Working remotely in Bolivia
In this article I will share my experience with working remotely in Bolivia. It is my first visit to South America as well so I am very excited for this country. In contrary to my last travels, this one is with a group called WiFi Tribe. Same as the Nomad Cruise, WiFi Tribe was founded by German entrepreneurs as well.
The concept is as easy as great: Go to their website, select your destination, choose your room type (single or dorm) and enjoy 4-6 weeks of fun and coworking with a bunch (in my case we were 16 people in total) of strangers. In the beginning they definitely are, but at the end I know all of them pretty well which is different to bigger events for remote work.
The community in WiFi Tribe is super strong
Working remotely in Bolivia describes my experience in the first chapter with WiFi Tribe.
The accommodation offers everything I could wish for: a comfortable bed in a dorm room which I share with an Italian guy and an American.
In addition, we have a huge living room with couches to relax and hot showers. Great. My room mates do not even snore – what else could I wish for?
The nights are usually quite chilly as the altitude is around 3’300 meters above sea level (which is about 10’800 feet) and we are located around 1h outside of La Paz. However, this is nature pure in that valley and this is what I love about it.
My way to work takes around 5min down the little road until I reach the main house. This is also where the other tribe members work from too. In the mornings when the sun did not make its way over the top of the mountains, the athmosphere is magic to me. So peaceful and quite.
Food in Bolivia obviously means: Quinoa!
And this, not as usual in Europe, in big amounts. Kilos, not grams. In three colors. World class. Quinoa is not only eaten plain in Bolivia but also made into burgers or cookies. Both of them are delicious.
Furthermore, I receive three meals a day from Monday to Friday for a small compensation. Usually, the day starts with a wide variety breakfast including muesli, several fresh fruits and scrambled eggs with avocado as well. On some days, there are even fresh smoothies and pancakes with maple sirup – oh Canada!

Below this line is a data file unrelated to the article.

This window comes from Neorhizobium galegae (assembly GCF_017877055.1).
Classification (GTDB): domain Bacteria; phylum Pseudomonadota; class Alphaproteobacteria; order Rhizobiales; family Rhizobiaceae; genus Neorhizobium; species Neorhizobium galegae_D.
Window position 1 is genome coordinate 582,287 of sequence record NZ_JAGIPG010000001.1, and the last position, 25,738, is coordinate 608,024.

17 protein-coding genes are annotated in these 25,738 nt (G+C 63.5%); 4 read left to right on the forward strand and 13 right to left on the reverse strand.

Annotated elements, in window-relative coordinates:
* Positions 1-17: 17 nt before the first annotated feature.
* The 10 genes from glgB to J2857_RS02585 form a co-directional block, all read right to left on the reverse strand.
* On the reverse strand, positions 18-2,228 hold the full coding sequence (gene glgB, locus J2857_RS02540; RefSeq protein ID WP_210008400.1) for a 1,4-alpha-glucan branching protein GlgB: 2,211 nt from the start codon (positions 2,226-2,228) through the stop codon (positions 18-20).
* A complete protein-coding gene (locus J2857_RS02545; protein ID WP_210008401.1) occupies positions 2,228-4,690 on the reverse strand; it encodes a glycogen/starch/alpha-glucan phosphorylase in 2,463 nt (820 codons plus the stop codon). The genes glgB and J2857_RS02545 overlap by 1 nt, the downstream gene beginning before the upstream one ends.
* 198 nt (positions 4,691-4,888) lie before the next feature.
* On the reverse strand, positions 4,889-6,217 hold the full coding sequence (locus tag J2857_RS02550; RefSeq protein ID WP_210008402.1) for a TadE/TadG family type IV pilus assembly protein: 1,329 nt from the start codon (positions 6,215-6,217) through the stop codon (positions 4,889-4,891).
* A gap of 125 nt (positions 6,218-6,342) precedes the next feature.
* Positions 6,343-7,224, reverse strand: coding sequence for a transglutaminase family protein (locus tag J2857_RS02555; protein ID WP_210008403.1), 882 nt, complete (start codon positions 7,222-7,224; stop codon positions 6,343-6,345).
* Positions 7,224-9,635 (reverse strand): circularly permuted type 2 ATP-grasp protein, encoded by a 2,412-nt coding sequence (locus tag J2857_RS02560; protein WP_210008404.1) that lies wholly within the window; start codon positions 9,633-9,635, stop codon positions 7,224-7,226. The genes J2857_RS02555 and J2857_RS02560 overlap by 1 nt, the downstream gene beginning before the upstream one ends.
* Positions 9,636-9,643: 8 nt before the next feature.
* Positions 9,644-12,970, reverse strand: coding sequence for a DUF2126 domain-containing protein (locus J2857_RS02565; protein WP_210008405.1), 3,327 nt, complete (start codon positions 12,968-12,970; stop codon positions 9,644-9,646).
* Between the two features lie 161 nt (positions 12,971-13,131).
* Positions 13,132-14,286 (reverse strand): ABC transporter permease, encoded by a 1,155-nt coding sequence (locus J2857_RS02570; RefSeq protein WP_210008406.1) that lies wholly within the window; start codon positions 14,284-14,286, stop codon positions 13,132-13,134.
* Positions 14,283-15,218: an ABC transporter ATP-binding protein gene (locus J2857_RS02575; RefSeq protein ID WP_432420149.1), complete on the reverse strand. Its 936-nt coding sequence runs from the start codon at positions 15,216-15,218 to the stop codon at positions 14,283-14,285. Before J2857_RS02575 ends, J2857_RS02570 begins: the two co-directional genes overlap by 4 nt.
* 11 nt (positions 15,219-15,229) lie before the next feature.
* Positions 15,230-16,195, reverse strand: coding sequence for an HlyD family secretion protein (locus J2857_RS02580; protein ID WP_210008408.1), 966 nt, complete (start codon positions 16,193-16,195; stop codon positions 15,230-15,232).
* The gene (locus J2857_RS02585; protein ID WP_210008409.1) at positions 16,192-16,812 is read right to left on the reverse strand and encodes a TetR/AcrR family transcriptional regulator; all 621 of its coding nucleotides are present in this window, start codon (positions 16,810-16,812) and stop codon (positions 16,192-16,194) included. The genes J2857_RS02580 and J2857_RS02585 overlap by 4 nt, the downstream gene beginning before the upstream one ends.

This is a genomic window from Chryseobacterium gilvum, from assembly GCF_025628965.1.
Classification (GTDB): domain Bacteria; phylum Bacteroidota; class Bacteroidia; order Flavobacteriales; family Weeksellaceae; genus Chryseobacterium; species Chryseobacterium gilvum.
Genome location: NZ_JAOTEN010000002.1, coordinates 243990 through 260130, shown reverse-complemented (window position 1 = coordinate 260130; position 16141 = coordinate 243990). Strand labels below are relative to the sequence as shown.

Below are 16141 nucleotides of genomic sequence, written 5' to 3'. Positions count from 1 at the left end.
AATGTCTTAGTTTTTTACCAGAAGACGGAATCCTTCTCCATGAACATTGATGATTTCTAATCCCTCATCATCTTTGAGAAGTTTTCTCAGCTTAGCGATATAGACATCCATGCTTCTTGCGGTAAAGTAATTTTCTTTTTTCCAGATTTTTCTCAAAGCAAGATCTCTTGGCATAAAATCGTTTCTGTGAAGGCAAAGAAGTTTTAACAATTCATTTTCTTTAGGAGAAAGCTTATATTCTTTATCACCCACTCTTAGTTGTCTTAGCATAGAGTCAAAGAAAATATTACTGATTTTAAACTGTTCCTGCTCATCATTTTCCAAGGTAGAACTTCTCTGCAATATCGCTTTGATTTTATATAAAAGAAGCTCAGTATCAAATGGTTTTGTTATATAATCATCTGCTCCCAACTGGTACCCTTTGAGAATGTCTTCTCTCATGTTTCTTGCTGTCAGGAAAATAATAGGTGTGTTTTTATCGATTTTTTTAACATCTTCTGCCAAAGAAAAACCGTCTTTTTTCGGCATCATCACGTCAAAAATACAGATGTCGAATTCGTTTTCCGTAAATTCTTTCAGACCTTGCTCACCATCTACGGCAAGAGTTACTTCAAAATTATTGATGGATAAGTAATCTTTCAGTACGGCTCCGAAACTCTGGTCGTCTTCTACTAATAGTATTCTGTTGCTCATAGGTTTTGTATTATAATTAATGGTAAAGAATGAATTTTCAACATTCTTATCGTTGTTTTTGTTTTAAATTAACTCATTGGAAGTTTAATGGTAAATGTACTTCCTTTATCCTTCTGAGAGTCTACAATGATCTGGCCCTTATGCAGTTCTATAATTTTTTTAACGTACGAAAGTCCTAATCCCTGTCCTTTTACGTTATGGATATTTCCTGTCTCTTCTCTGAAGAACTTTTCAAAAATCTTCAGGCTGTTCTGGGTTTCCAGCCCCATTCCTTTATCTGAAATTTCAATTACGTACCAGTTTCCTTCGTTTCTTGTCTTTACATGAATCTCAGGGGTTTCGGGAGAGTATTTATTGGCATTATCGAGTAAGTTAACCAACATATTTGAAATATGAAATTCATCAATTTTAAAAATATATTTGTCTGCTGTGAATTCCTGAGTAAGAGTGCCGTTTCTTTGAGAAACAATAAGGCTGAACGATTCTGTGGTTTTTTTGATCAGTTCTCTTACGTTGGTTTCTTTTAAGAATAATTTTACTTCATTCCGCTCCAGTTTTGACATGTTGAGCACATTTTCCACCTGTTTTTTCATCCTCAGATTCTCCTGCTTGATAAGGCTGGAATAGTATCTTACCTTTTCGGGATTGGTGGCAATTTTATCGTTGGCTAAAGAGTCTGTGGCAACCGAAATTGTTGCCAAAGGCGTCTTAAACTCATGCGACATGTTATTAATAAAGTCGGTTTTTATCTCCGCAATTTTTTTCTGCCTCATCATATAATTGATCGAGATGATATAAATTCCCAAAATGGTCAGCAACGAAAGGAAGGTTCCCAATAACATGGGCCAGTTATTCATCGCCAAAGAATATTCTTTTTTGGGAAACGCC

For lunch there is usually a typical Bolivian soupe or the “Bolivia buffet” how I call it. It includes quinoa or pasta as a base and can be enriched with veggies from the oven, seeds, eggs, yoghurt, bananas, potatos and much much more healthy food. A dream.
For dinner the menu varies a lot, Quinoa is part of it sometimes as well. Have I already mentioned that I love quinoa?
Smartphone and internet
Like I did it in Morocco, I have not bought a local SIM card here either. The reason sounds quite obvious: I just did not want to be online all the time when on the road. And if I had data, I would use it so it is much easier to just not have it. More life quality.
Here is the wifi speed from the Wifi in the main house. I have to mention that I mostly worked over VPN which slows down the speed slightly and this is why the real speed is a bit higher:
As already mentioned earlier, people within WiFi Tribe usually work on weekdays. So did I, usually. This allowed me to join most of the weekend trips which were always a lot of fun. Sometimes I had long bus drives over night (buses in Bolivia are awesome by the way) or a domestic flight in order to reach the destination. Being there is great in these cases because I mostly stayed there for a couple days which made it very chilled out.
Here are my favourite moments from the weekend trips which I did in Bolivia.